United States of America, Appellee, v. Robert L. Cardillo, Defendant, Appellant, 708 F.2d 29 (1st Cir. 1983)

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U.S. Court of Appeals for the First Circuit - 708 F.2d 29 (1st Cir. 1983)

Submitted Feb. 4, 1983. Decided June 3, 1983


Robert L. Cardillo on brief, pro se.

Lincoln C. Almond, U.S. Atty., Providence, R.I., William C. Bryson, Atty., Dept. of Justice, Washington, D.C., and Edwin J. Gale, Sp. Atty., Dept. of Justice, Providence, R.I., on brief, for appellee.

Before COFFIN, Chief Judge, CAMPBELL and BREYER, Circuit Judges.

PER CURIAM.


Cardillo was convicted of possessing counterfeit United States coins with intent to defraud in violation of 18 U.S.C. § 485. He appeals, pro se, from that conviction.

He raises several arguments, the first of which concerns the denial of a motion to suppress the counterfeit coins. The coins were seized during an inventory search of the trunk of a car borrowed by Cardillo's son from a third party. At the time of the seizure of the car appellant was a passenger in it and his son was driving it. He thus lacked standing to contest the search. Rakas v. Illinois, 439 U.S. 128, 99 S. Ct. 421, 58 L. Ed. 2d 387 (1979); United States v. Salvucci, 448 U.S. 83, 100 S. Ct. 2547, 65 L. Ed. 2d 619 (1980). Since he had no standing to object, the motion to suppress was properly denied.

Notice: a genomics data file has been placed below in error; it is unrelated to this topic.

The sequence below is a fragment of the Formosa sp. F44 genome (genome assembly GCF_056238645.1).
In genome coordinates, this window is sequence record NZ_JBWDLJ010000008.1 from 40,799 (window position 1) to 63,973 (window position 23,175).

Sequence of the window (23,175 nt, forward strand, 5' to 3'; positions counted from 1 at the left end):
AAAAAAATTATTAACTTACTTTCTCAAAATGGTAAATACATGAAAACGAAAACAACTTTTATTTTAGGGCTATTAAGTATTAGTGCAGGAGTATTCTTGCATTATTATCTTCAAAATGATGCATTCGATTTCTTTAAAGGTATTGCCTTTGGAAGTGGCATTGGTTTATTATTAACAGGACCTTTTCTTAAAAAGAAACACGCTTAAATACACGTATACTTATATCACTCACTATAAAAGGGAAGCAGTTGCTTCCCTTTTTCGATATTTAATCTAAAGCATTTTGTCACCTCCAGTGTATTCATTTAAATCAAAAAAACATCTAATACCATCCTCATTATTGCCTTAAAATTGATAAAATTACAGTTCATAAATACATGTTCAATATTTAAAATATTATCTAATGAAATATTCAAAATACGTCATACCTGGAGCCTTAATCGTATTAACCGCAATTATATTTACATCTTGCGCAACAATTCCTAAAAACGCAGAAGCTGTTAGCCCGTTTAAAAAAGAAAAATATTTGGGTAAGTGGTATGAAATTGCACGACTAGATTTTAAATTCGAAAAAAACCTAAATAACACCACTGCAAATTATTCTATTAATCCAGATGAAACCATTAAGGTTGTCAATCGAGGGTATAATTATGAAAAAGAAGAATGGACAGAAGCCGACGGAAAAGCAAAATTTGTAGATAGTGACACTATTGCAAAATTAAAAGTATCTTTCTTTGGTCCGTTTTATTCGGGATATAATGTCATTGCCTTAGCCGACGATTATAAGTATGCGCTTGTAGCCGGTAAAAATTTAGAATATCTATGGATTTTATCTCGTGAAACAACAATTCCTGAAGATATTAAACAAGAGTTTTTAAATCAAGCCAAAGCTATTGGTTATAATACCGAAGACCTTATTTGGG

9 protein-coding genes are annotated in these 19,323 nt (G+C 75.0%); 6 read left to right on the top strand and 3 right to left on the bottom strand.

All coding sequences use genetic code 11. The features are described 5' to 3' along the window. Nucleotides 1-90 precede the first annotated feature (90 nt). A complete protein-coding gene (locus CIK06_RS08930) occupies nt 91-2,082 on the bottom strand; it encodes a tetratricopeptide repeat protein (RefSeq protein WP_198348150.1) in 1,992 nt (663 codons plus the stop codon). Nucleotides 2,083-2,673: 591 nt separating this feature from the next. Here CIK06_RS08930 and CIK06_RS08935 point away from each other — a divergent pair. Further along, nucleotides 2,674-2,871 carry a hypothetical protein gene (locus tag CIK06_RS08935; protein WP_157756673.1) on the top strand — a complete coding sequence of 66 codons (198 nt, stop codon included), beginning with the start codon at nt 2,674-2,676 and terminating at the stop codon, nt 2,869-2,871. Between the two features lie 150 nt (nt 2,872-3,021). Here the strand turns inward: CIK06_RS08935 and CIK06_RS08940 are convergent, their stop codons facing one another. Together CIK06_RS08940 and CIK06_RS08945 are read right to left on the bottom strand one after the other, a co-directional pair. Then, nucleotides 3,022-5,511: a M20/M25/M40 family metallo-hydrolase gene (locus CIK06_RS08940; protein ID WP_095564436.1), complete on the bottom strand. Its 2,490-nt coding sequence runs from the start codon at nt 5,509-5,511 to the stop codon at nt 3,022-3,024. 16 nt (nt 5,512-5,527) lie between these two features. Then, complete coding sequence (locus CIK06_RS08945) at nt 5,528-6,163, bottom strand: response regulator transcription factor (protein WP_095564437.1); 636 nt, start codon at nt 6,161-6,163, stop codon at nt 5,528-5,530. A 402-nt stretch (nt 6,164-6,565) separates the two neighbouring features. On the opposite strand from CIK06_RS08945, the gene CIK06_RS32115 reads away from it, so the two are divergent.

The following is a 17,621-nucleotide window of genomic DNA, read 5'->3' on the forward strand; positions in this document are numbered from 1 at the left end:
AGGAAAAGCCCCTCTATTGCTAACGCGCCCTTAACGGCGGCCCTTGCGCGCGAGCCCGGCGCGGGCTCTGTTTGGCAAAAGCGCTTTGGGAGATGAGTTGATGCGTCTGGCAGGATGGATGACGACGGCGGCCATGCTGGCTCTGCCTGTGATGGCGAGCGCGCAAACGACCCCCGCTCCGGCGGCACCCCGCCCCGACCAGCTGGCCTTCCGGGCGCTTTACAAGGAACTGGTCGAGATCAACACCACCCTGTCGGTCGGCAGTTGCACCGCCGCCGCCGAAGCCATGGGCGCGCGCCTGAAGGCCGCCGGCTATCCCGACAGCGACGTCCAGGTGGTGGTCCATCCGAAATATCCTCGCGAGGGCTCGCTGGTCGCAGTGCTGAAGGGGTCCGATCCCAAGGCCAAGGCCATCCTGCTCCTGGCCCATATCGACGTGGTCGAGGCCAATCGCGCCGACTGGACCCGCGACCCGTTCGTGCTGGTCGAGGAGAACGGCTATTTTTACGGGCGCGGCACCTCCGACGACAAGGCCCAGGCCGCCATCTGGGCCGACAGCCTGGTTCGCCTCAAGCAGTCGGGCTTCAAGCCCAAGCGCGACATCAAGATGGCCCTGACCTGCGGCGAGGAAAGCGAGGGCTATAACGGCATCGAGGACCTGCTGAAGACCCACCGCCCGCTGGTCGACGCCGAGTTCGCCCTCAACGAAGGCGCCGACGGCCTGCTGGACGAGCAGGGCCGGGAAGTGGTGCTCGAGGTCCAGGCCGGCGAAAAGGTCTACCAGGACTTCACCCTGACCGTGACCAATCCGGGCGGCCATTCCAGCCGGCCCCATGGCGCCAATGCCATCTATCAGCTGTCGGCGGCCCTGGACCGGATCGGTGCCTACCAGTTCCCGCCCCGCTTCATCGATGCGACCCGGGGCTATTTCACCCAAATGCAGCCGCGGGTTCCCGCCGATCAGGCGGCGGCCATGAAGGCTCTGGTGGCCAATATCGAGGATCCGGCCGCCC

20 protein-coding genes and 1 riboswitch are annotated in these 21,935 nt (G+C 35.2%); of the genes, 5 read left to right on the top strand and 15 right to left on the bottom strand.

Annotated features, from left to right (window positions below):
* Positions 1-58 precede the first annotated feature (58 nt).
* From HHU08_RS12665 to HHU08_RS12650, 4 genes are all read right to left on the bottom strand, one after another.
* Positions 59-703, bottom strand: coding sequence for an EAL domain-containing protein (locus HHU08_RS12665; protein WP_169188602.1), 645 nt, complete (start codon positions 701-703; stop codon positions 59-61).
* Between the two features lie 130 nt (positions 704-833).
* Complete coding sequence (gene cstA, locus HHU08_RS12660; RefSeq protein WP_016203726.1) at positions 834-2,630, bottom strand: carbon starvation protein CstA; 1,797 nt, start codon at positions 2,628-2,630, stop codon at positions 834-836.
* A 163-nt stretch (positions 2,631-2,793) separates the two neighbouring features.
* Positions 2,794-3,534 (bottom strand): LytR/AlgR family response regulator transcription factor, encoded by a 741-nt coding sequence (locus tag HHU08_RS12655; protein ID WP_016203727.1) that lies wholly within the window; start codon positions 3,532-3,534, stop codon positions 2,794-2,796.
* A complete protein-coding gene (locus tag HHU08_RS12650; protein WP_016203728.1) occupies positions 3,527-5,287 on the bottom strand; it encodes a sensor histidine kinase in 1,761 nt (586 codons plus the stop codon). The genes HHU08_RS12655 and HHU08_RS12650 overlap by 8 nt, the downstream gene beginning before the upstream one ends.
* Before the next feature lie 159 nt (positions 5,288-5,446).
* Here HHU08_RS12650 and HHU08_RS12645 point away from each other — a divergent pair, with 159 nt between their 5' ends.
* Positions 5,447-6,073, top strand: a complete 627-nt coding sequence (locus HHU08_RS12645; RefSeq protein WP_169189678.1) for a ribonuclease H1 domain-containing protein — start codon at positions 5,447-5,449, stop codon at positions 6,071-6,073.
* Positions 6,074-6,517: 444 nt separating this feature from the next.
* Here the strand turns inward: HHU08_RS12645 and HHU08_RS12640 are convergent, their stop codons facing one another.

Cardillo next objects to the district court's decision to admit evidence of Cardillo's efforts to sell other counterfeit coins around the time of his arrest. The evidence was clearly relevant since 18 U.S.C. § 485 forbids not simple possession, but possession with intent to defraud. Proof of contemporaneous fraudulent sales of similar items would be highly probative of that intent.